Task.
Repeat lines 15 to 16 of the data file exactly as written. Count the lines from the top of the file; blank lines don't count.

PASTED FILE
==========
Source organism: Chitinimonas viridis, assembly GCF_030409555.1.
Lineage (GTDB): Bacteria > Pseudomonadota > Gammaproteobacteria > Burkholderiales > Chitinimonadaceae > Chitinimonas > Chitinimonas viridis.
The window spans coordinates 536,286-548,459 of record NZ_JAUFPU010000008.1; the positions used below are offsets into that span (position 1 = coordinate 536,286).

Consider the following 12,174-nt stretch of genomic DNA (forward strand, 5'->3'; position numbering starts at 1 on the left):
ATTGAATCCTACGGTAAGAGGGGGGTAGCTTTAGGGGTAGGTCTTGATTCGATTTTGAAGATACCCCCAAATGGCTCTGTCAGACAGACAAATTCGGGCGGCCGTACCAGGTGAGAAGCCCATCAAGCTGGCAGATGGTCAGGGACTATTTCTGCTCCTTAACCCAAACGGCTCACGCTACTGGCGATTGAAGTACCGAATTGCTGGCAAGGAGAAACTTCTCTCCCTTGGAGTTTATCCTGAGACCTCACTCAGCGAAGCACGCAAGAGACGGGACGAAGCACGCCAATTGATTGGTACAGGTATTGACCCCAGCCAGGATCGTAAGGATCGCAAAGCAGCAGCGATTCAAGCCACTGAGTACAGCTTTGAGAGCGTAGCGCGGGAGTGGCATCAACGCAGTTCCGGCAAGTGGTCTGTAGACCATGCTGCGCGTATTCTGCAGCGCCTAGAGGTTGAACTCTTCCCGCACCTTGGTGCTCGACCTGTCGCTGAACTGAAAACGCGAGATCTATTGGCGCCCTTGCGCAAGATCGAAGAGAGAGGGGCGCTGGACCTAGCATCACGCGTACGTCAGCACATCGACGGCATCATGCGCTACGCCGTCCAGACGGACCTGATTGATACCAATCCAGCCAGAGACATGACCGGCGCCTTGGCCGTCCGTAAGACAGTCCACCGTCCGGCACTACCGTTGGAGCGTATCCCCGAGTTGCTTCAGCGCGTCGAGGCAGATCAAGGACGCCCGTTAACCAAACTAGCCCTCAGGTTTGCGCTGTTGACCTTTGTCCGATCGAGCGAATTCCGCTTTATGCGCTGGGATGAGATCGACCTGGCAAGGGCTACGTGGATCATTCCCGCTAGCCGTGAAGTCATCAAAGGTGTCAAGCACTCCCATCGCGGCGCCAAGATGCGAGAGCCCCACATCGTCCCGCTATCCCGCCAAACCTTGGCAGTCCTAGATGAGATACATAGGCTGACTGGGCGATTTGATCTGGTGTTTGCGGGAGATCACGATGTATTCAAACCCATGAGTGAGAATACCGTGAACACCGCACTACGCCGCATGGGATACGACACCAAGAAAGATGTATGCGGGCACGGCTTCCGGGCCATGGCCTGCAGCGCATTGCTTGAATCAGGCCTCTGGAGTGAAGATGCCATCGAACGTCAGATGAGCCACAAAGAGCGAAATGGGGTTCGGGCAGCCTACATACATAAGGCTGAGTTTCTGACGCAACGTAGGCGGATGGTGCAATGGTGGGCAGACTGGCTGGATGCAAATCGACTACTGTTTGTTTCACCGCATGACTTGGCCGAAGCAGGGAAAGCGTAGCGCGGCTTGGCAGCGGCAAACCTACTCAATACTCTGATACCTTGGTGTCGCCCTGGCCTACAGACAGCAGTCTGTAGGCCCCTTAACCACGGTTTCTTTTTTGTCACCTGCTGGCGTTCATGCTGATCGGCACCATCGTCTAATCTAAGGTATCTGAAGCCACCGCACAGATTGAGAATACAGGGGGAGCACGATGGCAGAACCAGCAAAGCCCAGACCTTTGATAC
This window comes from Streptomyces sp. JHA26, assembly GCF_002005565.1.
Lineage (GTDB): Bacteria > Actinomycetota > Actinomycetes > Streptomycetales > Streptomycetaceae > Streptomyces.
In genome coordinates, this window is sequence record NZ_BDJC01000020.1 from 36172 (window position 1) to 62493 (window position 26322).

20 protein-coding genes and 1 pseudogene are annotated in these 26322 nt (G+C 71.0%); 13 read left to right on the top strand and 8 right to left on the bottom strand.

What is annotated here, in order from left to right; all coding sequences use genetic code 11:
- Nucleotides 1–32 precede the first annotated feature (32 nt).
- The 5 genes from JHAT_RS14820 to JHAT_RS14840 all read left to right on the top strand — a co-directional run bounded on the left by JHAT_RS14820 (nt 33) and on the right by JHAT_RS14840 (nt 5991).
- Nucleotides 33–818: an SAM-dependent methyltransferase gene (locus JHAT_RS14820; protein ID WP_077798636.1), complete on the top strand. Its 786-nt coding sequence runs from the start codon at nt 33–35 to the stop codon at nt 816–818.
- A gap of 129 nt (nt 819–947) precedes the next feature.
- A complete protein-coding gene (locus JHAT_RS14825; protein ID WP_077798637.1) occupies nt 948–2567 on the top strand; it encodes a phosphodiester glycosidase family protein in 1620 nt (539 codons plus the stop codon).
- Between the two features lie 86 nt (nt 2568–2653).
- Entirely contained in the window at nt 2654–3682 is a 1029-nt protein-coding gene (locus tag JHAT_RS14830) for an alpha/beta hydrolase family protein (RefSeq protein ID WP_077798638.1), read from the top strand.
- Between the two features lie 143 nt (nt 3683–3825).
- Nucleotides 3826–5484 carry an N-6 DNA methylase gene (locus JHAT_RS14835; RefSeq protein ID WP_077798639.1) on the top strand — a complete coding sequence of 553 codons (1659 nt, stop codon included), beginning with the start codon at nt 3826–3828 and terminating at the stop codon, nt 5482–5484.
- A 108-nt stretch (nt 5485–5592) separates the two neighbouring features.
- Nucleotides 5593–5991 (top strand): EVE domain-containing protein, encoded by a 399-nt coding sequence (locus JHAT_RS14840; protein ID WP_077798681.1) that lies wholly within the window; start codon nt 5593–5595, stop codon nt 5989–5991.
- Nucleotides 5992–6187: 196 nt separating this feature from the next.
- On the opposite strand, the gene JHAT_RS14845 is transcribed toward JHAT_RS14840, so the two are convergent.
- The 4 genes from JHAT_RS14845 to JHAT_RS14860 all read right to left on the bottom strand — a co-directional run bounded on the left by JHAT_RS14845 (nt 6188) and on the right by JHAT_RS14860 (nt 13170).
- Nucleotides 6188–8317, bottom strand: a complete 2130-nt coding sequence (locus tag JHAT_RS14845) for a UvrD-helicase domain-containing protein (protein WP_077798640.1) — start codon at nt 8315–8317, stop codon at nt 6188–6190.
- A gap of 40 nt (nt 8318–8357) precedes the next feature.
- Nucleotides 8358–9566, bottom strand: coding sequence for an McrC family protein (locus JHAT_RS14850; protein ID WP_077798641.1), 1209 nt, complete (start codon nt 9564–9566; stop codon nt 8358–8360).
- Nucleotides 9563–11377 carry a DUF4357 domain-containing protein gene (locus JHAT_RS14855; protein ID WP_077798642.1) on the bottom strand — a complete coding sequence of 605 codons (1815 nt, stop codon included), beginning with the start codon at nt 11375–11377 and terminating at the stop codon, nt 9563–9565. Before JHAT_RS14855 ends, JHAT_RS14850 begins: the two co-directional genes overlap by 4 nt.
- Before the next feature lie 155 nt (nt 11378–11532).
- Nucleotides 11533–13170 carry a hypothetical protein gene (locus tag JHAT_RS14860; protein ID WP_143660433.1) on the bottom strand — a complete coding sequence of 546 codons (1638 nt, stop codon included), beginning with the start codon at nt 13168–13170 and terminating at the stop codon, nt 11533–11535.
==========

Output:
- A complete protein-coding gene (locus JHAT_RS14825; protein ID WP_077798637.1) occupies nt 948–2567 on the top strand; it encodes a phosphodiester glycosidase family protein in 1620 nt (539 codons plus the stop codon).
- Between the two features lie 86 nt (nt 2568–2653).